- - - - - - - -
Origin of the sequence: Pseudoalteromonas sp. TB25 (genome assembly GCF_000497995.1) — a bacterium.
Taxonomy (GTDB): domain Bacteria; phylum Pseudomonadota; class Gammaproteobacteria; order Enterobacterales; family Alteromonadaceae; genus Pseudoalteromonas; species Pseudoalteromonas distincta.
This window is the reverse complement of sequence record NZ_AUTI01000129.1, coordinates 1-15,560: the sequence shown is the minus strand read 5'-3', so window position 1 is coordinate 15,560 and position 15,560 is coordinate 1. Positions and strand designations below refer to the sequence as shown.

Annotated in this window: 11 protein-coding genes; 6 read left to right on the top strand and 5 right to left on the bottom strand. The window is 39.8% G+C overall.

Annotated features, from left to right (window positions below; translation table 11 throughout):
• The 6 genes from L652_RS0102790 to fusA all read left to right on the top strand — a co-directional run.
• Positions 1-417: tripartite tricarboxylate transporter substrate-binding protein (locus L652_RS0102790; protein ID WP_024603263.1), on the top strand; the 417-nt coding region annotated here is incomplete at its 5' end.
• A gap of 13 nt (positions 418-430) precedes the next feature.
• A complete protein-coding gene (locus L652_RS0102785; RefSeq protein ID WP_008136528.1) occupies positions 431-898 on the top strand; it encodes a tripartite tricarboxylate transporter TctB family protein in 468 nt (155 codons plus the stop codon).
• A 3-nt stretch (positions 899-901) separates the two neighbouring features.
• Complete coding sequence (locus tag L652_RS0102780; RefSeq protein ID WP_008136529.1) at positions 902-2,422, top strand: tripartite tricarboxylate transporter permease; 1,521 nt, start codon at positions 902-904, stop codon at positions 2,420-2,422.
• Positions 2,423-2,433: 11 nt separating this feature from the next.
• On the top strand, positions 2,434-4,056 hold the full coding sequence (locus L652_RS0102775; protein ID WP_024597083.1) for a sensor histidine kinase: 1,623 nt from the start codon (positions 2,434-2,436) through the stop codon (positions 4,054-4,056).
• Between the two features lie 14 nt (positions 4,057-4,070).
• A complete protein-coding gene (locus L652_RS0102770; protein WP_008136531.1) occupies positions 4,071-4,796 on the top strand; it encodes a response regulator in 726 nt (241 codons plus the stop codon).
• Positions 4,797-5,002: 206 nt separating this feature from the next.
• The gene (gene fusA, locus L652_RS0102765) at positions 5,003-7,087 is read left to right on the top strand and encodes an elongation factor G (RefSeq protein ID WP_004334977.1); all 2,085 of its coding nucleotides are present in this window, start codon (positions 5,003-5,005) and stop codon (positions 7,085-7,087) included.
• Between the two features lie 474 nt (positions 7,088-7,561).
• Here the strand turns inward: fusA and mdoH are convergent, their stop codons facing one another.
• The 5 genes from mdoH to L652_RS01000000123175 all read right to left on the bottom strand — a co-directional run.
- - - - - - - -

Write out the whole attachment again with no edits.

Origin of the sequence: Pseudoalteromonas sp. TB25 (genome assembly GCF_000497995.1) — a bacterium.
Taxonomy (GTDB): domain Bacteria; phylum Pseudomonadota; class Gammaproteobacteria; order Enterobacterales; family Alteromonadaceae; genus Pseudoalteromonas; species Pseudoalteromonas distincta.
This window is the reverse complement of sequence record NZ_AUTI01000129.1, coordinates 1-15,560: the sequence shown is the minus strand read 5'-3', so window position 1 is coordinate 15,560 and position 15,560 is coordinate 1. Positions and strand designations below refer to the sequence as shown.

Annotated in this window: 11 protein-coding genes; 6 read left to right on the top strand and 5 right to left on the bottom strand. The window is 39.8% G+C overall.

Annotated features, from left to right (window positions below; translation table 11 throughout):
• The 6 genes from L652_RS0102790 to fusA all read left to right on the top strand — a co-directional run.
• Positions 1-417: tripartite tricarboxylate transporter substrate-binding protein (locus L652_RS0102790; protein ID WP_024603263.1), on the top strand; the 417-nt coding region annotated here is incomplete at its 5' end.
• A gap of 13 nt (positions 418-430) precedes the next feature.
• A complete protein-coding gene (locus L652_RS0102785; RefSeq protein ID WP_008136528.1) occupies positions 431-898 on the top strand; it encodes a tripartite tricarboxylate transporter TctB family protein in 468 nt (155 codons plus the stop codon).
• A 3-nt stretch (positions 899-901) separates the two neighbouring features.
• Complete coding sequence (locus tag L652_RS0102780; RefSeq protein ID WP_008136529.1) at positions 902-2,422, top strand: tripartite tricarboxylate transporter permease; 1,521 nt, start codon at positions 902-904, stop codon at positions 2,420-2,422.
• Positions 2,423-2,433: 11 nt separating this feature from the next.
• On the top strand, positions 2,434-4,056 hold the full coding sequence (locus L652_RS0102775; protein ID WP_024597083.1) for a sensor histidine kinase: 1,623 nt from the start codon (positions 2,434-2,436) through the stop codon (positions 4,054-4,056).
• Between the two features lie 14 nt (positions 4,057-4,070).
• A complete protein-coding gene (locus L652_RS0102770; protein WP_008136531.1) occupies positions 4,071-4,796 on the top strand; it encodes a response regulator in 726 nt (241 codons plus the stop codon).
• Positions 4,797-5,002: 206 nt separating this feature from the next.
• The gene (gene fusA, locus L652_RS0102765) at positions 5,003-7,087 is read left to right on the top strand and encodes an elongation factor G (RefSeq protein ID WP_004334977.1); all 2,085 of its coding nucleotides are present in this window, start codon (positions 5,003-5,005) and stop codon (positions 7,085-7,087) included.
• Between the two features lie 474 nt (positions 7,088-7,561).
• Here the strand turns inward: fusA and mdoH are convergent, their stop codons facing one another.
• The 5 genes from mdoH to L652_RS01000000123175 all read right to left on the bottom strand — a co-directional run.